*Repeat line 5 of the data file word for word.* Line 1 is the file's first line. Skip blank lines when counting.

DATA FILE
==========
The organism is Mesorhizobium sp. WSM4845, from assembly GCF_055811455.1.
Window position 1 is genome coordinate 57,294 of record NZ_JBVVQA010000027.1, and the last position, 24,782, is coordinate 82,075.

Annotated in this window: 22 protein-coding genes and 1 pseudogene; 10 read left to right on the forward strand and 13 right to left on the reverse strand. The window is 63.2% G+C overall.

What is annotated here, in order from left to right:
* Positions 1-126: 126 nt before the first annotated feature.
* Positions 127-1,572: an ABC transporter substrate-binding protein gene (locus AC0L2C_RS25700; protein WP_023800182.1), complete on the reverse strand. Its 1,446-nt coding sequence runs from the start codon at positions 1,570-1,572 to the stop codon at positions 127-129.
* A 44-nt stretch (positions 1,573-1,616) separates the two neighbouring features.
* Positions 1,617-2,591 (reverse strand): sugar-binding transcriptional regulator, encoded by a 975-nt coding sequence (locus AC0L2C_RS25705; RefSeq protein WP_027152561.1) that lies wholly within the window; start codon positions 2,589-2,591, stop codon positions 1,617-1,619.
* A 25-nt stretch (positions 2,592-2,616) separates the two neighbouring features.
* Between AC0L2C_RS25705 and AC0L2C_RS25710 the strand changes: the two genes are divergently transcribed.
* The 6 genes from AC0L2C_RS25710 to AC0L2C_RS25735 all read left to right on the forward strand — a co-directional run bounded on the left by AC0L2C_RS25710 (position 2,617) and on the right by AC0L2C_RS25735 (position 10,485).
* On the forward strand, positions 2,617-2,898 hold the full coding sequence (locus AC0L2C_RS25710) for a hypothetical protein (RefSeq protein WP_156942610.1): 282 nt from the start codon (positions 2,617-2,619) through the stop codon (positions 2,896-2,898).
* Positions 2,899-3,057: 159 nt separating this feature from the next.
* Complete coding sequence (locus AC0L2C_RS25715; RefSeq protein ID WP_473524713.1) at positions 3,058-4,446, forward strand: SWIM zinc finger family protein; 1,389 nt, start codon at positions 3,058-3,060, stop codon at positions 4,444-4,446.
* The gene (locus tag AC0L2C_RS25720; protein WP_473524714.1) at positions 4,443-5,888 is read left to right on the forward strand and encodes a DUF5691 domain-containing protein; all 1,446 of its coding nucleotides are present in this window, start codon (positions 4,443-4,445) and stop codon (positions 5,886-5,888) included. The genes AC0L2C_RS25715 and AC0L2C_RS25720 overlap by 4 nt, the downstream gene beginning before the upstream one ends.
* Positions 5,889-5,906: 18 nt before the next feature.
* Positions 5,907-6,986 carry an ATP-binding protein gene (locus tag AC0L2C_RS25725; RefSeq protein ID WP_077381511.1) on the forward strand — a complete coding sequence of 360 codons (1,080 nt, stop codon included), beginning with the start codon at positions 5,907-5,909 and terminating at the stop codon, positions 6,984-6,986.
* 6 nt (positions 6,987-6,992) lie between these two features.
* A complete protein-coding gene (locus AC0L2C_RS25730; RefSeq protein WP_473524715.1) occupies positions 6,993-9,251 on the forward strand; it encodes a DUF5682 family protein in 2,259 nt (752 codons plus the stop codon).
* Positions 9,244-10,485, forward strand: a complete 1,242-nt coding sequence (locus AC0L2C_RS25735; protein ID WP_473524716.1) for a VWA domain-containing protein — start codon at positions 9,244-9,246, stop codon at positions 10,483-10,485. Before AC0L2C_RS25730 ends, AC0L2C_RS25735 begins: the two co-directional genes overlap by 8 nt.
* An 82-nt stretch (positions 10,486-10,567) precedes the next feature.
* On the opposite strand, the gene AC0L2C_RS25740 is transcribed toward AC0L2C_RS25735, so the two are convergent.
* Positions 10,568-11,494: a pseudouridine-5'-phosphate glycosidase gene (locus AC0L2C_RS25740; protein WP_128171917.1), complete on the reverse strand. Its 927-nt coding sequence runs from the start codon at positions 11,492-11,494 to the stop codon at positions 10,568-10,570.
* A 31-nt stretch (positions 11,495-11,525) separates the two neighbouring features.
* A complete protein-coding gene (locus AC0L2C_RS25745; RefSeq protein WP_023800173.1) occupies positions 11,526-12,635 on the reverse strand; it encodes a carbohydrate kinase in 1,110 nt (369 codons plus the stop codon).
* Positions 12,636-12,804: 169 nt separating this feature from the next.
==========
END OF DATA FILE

* Positions 1-126: 126 nt before the first annotated feature.